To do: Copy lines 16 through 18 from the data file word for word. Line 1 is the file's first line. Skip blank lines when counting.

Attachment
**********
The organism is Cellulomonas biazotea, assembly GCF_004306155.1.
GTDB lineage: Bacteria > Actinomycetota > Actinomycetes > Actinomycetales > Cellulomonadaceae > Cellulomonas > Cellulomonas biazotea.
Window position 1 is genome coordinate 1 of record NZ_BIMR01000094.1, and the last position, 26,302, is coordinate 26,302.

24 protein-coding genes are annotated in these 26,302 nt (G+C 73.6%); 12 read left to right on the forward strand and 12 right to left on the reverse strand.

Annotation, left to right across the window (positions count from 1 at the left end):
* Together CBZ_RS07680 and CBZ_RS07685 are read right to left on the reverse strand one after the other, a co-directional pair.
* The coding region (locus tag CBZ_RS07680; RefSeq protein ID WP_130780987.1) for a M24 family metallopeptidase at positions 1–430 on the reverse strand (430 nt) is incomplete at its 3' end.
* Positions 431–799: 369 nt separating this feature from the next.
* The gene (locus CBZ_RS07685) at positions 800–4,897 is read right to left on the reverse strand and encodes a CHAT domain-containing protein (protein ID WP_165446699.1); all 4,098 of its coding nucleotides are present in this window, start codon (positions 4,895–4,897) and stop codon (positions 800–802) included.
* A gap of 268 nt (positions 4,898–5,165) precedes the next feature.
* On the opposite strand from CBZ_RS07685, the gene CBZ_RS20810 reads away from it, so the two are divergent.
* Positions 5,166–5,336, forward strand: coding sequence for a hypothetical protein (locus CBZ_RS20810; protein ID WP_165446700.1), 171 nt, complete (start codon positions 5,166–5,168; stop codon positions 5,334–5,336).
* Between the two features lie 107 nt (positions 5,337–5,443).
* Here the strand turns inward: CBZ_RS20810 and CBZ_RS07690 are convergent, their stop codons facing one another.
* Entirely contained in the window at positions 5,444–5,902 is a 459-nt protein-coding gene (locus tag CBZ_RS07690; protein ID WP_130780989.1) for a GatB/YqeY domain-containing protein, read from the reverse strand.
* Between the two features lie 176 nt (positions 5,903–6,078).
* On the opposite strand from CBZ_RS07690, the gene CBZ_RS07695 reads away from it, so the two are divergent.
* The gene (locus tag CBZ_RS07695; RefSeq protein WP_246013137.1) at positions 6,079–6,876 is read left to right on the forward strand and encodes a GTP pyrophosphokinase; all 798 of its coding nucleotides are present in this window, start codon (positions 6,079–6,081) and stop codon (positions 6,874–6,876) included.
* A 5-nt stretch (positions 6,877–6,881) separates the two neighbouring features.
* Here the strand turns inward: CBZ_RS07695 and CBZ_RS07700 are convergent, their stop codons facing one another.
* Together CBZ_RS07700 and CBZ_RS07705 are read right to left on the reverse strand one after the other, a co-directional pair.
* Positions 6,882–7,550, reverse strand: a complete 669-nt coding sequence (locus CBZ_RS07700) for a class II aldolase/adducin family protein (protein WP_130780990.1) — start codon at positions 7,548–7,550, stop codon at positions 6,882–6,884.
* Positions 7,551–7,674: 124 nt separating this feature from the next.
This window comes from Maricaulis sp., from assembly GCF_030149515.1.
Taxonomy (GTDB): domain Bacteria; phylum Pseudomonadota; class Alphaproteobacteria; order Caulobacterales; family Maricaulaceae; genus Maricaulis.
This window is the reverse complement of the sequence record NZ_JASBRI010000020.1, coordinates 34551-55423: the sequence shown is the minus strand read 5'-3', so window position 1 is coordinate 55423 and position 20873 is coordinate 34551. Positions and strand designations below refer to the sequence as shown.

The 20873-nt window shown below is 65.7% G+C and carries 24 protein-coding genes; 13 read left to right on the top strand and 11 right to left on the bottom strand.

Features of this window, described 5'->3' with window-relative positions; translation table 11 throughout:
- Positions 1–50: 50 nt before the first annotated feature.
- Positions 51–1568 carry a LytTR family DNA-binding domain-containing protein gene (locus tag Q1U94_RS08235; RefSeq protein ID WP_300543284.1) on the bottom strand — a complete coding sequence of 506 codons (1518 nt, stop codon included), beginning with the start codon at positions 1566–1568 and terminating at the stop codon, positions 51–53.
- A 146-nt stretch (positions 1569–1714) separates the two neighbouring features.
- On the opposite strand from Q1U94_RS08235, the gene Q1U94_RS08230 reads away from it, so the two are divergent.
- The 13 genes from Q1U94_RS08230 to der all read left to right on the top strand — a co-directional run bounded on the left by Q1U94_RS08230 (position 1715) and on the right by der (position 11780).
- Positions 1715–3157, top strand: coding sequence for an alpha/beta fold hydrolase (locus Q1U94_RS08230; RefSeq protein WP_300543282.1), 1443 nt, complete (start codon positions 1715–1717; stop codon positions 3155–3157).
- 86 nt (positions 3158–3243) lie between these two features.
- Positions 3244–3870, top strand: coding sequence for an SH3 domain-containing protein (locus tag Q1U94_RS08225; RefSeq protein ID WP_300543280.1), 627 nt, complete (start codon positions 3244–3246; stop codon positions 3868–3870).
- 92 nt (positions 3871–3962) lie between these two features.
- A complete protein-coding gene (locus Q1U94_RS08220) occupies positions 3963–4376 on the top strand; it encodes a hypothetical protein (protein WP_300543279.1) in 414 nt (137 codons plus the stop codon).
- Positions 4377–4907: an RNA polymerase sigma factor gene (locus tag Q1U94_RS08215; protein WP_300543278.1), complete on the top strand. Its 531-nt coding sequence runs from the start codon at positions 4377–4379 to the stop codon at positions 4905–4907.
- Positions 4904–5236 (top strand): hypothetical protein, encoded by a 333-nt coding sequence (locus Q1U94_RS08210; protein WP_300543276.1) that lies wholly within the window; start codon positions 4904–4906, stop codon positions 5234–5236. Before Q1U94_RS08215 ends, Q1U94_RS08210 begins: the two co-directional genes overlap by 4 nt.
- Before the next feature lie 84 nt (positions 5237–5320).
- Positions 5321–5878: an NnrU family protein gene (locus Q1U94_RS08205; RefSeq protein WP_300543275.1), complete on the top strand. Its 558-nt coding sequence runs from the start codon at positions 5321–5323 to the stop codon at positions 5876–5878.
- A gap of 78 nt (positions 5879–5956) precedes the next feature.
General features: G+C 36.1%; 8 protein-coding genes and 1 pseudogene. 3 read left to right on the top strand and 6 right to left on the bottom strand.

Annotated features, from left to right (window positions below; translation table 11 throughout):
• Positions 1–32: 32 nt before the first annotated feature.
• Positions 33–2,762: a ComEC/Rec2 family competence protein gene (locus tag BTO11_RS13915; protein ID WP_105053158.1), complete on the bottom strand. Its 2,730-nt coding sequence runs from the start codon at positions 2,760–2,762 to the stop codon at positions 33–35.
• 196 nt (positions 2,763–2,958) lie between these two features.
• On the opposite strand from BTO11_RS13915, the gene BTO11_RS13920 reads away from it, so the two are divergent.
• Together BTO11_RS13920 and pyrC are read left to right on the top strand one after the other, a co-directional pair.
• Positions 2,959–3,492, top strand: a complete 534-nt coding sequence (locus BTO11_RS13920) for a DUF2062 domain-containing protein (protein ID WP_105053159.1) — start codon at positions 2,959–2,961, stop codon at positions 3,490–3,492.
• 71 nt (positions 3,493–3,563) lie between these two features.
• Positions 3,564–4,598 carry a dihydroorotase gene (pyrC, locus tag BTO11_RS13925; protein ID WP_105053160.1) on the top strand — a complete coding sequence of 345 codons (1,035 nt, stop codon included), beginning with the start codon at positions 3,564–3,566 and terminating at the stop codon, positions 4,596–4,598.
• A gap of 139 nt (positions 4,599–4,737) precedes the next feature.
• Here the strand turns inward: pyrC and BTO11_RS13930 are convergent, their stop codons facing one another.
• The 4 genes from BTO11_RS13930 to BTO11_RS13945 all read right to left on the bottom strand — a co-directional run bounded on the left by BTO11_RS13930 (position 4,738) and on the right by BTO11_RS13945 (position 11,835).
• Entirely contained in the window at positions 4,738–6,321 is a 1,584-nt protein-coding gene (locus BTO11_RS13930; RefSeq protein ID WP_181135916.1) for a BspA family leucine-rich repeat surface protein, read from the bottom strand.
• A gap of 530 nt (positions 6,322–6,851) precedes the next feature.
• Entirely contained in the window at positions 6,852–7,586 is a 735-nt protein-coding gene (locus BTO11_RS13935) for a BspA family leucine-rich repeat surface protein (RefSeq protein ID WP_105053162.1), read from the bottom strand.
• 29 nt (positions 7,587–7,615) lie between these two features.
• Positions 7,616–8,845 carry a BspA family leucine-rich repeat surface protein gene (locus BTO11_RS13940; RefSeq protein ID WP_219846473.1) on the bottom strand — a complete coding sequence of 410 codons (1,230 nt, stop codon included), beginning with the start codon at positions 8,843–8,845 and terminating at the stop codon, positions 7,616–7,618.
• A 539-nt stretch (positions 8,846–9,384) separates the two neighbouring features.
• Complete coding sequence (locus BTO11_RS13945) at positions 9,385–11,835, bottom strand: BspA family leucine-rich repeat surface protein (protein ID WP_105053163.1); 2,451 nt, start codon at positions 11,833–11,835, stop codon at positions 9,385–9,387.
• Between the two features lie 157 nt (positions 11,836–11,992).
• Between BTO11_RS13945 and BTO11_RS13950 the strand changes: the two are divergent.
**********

* Between the two features lie 176 nt (positions 5,903–6,078).
* On the opposite strand from CBZ_RS07690, the gene CBZ_RS07695 reads away from it, so the two are divergent.
* The gene (locus tag CBZ_RS07695; RefSeq protein WP_246013137.1) at positions 6,079–6,876 is read left to right on the forward strand and encodes a GTP pyrophosphokinase; all 798 of its coding nucleotides are present in this window, start codon (positions 6,079–6,081) and stop codon (positions 6,874–6,876) included.